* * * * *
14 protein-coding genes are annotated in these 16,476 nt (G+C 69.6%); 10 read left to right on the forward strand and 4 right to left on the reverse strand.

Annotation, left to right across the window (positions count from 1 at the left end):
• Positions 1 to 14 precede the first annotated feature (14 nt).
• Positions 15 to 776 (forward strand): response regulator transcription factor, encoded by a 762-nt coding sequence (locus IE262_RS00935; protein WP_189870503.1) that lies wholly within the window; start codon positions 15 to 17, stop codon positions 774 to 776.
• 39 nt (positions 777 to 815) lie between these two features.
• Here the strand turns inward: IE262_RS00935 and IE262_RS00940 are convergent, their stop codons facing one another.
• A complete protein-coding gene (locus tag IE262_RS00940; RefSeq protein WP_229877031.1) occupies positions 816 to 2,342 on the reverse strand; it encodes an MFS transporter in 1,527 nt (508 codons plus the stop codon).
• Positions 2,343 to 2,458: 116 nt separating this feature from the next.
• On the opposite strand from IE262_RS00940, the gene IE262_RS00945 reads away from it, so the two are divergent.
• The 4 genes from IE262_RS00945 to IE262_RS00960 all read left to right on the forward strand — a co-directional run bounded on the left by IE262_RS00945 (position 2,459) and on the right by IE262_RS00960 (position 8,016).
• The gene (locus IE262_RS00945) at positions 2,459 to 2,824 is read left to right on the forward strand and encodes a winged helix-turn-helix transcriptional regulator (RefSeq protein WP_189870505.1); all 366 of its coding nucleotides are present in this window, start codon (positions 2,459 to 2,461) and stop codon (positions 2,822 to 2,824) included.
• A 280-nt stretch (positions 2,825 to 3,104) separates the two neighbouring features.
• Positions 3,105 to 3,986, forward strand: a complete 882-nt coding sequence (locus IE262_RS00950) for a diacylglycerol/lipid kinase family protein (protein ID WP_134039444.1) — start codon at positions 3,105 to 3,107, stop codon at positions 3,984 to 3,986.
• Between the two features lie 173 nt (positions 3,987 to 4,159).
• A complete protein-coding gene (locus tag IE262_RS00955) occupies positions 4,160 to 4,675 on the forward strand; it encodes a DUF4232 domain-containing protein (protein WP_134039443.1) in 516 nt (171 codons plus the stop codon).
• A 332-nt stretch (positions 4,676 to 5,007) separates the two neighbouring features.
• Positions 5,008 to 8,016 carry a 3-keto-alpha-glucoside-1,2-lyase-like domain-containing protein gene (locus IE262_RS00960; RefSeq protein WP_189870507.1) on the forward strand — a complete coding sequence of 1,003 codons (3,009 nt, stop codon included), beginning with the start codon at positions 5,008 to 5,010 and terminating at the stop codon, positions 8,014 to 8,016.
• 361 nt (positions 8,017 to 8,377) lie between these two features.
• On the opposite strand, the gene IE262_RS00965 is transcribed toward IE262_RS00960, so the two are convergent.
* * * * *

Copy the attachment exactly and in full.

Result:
14 protein-coding genes are annotated in these 16,476 nt (G+C 69.6%); 10 read left to right on the forward strand and 4 right to left on the reverse strand.

Annotation, left to right across the window (positions count from 1 at the left end):
• Positions 1 to 14 precede the first annotated feature (14 nt).
• Positions 15 to 776 (forward strand): response regulator transcription factor, encoded by a 762-nt coding sequence (locus IE262_RS00935; protein WP_189870503.1) that lies wholly within the window; start codon positions 15 to 17, stop codon positions 774 to 776.
• 39 nt (positions 777 to 815) lie between these two features.
• Here the strand turns inward: IE262_RS00935 and IE262_RS00940 are convergent, their stop codons facing one another.
• A complete protein-coding gene (locus tag IE262_RS00940; RefSeq protein WP_229877031.1) occupies positions 816 to 2,342 on the reverse strand; it encodes an MFS transporter in 1,527 nt (508 codons plus the stop codon).
• Positions 2,343 to 2,458: 116 nt separating this feature from the next.
• On the opposite strand from IE262_RS00940, the gene IE262_RS00945 reads away from it, so the two are divergent.
• The 4 genes from IE262_RS00945 to IE262_RS00960 all read left to right on the forward strand — a co-directional run bounded on the left by IE262_RS00945 (position 2,459) and on the right by IE262_RS00960 (position 8,016).
• The gene (locus IE262_RS00945) at positions 2,459 to 2,824 is read left to right on the forward strand and encodes a winged helix-turn-helix transcriptional regulator (RefSeq protein WP_189870505.1); all 366 of its coding nucleotides are present in this window, start codon (positions 2,459 to 2,461) and stop codon (positions 2,822 to 2,824) included.
• A 280-nt stretch (positions 2,825 to 3,104) separates the two neighbouring features.
• Positions 3,105 to 3,986, forward strand: a complete 882-nt coding sequence (locus IE262_RS00950) for a diacylglycerol/lipid kinase family protein (protein ID WP_134039444.1) — start codon at positions 3,105 to 3,107, stop codon at positions 3,984 to 3,986.
• Between the two features lie 173 nt (positions 3,987 to 4,159).
• A complete protein-coding gene (locus tag IE262_RS00955) occupies positions 4,160 to 4,675 on the forward strand; it encodes a DUF4232 domain-containing protein (protein WP_134039443.1) in 516 nt (171 codons plus the stop codon).
• A 332-nt stretch (positions 4,676 to 5,007) separates the two neighbouring features.
• Positions 5,008 to 8,016 carry a 3-keto-alpha-glucoside-1,2-lyase-like domain-containing protein gene (locus IE262_RS00960; RefSeq protein WP_189870507.1) on the forward strand — a complete coding sequence of 1,003 codons (3,009 nt, stop codon included), beginning with the start codon at positions 5,008 to 5,010 and terminating at the stop codon, positions 8,014 to 8,016.
• 361 nt (positions 8,017 to 8,377) lie between these two features.
• On the opposite strand, the gene IE262_RS00965 is transcribed toward IE262_RS00960, so the two are convergent.